FCA publishes new plans to tackle consumer investment harm

The FCA has unveiled a new strategy to tackle consumer investment harm and confirmed it will publish metrics to assess whether the new plans are being met.

The consumer investments market accounts for £1.6trn held or invested by consumers through the services of over 6,000 wealth managers, advisers and investment platforms.

While most of the market is meeting consumer needs, the FCA said, it also warned there are still some areas where harm is occurring.

By 2025, the FCA is aiming for a 20% reduction in the number of consumers who could benefit from investment earnings but are missing out. Currently, there are nearly 8.6 million consumers holding more than £10,000 of investible assets in cash.

The regulator also plans to halve the number of consumers who are investing in higher risk products that are not aligned to their needs. FCA data suggested that 6% of consumers increased their holdings of higher risk investments during the pandemic, with 45% of self-directed investors saying they did not realise the risks.

Furthermore, the FCA revealed plans to reduce the money consumers lose to investment scams perpetrated or facilitated by regulated firms, after consumers lost nearly £570m to investment fraud in 2020/21 – a figure that has tripled since 2018.

The regulator said the plans will give consumers the confidence to invest, supported by a “high-quality affordable advice market”, which would lead to fewer people being scammed or persuaded to invest in products too risky for their needs.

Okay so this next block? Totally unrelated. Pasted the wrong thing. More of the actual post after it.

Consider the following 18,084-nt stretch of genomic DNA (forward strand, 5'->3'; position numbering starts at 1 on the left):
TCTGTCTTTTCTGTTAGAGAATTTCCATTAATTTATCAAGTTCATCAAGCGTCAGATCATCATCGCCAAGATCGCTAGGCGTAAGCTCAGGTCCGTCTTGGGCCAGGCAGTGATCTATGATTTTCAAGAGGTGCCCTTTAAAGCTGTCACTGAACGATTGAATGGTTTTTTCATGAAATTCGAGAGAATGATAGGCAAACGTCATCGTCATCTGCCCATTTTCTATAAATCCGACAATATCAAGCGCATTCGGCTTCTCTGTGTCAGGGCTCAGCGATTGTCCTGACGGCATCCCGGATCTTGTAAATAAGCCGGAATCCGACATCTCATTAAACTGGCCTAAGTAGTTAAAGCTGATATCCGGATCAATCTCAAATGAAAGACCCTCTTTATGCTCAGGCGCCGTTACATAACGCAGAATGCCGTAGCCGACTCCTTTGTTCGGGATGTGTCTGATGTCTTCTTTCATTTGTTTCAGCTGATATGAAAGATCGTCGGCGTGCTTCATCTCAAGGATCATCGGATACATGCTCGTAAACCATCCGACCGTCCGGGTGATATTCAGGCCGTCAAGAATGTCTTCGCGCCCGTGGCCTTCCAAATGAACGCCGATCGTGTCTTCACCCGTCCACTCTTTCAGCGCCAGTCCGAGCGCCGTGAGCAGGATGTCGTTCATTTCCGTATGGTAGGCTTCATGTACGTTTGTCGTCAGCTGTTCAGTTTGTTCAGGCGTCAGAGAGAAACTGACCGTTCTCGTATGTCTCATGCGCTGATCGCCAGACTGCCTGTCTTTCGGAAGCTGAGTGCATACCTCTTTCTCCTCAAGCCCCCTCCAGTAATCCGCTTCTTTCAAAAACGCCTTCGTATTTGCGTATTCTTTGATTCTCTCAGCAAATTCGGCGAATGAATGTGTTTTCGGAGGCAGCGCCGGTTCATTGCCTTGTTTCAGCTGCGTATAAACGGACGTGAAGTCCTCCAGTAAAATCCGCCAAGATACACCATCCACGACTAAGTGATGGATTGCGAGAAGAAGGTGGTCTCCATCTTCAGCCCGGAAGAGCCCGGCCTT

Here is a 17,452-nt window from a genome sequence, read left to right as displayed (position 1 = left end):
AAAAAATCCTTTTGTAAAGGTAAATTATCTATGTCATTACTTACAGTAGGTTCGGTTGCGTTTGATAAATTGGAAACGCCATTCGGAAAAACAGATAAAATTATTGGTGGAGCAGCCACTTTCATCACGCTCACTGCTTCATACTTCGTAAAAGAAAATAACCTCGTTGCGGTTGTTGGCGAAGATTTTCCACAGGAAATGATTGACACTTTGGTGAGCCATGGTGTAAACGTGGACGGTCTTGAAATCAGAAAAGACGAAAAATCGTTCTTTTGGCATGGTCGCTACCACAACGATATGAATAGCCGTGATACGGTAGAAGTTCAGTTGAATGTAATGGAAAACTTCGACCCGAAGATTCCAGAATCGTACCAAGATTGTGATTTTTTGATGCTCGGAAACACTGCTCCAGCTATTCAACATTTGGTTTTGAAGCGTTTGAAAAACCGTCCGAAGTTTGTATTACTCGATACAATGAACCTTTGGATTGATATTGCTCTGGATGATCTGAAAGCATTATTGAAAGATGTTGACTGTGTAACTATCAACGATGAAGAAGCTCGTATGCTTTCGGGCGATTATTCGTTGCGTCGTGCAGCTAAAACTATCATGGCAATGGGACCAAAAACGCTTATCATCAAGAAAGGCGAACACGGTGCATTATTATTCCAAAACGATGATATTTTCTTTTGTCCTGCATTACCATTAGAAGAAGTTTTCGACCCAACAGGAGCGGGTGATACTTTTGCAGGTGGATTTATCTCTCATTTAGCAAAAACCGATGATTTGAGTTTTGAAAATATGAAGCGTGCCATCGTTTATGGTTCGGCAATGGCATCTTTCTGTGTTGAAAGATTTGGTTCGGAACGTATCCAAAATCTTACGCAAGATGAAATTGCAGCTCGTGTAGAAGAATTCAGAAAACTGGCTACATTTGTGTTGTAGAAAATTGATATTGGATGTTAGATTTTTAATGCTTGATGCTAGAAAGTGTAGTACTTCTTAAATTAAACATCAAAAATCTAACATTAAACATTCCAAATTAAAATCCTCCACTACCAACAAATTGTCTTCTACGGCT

FCA executive director of markets, Sarah Pritchard, commented: “Investors have never had more freedom – technology has democratised the market, new products have become available, and people have better access to their life savings than before. But that freedom comes with risk. We want to give consumers greater confidence to invest and to help them do so safely, understanding the level of risk.

“The package of measures we have announced today are intended to support that – we want people to have greater confidence to invest. We also want to be able to adapt more rapidly to the changing market and be assertive where we see poor conduct and consumer harm.”

Commenting on the move, AJ Bell head of personal finance, Laura Suter, said the regulator is taking a “two-prong approach”.

“On the one-hand trying to get more people to invest their money rather than leave it in cash and on the other trying to shield inexperienced investors from risky investments,” Suter said.

“The FCA’s plan is to get almost two million more people to invest, as its research shows 8.6 million people currently have over £10,000 investable assets in cash and it wants to reduce that by 20%. If 1.7 million people invested £10,000 in the stock market, that represents a £17bn influx of money to the investment market.

“The pandemic has boosted lots of people’s savings pots but most of it is idling in current accounts getting paltry returns, when in reality much of it could be invested. The issue is that lots of these people feel unable or ill-equipped to start investing. Anything the regulator can do to make taking that leap into the stock market for the first time easier and to allow providers to offer more hand-holding should be applauded.”

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